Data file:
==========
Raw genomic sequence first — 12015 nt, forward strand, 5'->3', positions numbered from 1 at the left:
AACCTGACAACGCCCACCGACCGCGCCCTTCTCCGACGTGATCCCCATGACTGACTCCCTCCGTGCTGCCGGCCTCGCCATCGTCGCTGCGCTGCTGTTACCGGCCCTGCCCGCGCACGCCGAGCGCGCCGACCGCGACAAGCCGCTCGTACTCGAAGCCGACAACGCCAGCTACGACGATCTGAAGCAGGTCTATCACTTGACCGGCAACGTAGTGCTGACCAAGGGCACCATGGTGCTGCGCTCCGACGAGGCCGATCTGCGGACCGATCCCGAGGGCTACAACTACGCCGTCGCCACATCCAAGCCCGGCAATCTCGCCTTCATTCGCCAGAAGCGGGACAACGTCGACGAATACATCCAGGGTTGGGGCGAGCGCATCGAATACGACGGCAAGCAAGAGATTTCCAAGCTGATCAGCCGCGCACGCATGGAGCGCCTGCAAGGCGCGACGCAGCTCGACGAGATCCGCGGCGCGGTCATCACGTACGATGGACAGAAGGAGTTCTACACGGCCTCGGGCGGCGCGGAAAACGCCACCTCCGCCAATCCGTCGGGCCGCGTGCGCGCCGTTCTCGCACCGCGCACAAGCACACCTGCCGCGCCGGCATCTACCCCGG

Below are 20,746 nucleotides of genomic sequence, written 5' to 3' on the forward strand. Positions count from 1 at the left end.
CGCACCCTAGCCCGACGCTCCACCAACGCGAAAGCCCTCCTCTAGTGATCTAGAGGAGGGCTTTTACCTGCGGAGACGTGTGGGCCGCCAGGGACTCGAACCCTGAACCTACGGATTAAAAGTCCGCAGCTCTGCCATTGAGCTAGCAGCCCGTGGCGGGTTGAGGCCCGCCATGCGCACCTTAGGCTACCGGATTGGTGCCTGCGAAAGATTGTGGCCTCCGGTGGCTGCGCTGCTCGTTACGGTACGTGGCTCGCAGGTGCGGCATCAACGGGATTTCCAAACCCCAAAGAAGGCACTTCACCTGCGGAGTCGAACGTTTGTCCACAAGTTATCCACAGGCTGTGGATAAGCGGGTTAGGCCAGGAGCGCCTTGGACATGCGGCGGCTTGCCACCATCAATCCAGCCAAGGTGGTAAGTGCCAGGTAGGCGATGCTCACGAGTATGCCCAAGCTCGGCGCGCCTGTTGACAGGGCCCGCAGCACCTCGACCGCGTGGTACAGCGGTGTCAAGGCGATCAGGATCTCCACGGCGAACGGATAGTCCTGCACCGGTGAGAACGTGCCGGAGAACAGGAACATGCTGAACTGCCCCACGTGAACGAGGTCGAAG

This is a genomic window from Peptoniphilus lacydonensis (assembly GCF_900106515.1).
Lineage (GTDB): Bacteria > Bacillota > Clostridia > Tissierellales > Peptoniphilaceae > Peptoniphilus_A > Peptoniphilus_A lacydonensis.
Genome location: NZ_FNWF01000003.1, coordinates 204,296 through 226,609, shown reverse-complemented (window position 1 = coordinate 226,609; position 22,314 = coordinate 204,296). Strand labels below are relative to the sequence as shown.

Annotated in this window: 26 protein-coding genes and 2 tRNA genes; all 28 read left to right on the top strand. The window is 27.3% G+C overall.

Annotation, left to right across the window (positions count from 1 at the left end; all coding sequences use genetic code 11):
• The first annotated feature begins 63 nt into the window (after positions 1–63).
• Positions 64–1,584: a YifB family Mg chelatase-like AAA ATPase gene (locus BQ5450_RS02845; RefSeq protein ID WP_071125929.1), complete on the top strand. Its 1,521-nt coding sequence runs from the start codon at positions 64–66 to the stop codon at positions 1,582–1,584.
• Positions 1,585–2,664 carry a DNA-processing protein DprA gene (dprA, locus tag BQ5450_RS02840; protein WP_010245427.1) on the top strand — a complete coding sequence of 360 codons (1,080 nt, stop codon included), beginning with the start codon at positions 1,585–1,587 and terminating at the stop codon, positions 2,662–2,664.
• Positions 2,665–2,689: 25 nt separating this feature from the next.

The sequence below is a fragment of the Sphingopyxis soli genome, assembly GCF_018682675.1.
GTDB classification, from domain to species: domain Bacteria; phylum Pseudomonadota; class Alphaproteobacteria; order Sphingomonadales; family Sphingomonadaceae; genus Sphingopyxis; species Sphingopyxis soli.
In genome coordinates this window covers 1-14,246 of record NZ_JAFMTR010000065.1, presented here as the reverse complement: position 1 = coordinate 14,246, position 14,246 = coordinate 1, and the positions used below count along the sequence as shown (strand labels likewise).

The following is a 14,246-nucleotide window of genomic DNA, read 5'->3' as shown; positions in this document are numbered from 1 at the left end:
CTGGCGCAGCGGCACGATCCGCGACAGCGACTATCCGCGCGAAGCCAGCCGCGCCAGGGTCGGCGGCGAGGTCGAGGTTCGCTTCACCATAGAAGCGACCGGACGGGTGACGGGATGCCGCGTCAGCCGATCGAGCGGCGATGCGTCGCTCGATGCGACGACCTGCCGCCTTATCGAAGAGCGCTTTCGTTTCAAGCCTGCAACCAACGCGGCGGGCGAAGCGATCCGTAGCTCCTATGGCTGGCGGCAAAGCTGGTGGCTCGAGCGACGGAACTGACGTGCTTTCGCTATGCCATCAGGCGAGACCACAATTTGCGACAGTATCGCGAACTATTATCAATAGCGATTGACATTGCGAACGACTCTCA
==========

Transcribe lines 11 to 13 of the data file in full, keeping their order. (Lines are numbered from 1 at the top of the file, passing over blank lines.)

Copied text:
• Positions 64–1,584: a YifB family Mg chelatase-like AAA ATPase gene (locus BQ5450_RS02845; RefSeq protein ID WP_071125929.1), complete on the top strand. Its 1,521-nt coding sequence runs from the start codon at positions 64–66 to the stop codon at positions 1,582–1,584.
• Positions 1,585–2,664 carry a DNA-processing protein DprA gene (dprA, locus tag BQ5450_RS02840; protein WP_010245427.1) on the top strand — a complete coding sequence of 360 codons (1,080 nt, stop codon included), beginning with the start codon at positions 1,585–1,587 and terminating at the stop codon, positions 2,662–2,664.
• Positions 2,665–2,689: 25 nt separating this feature from the next.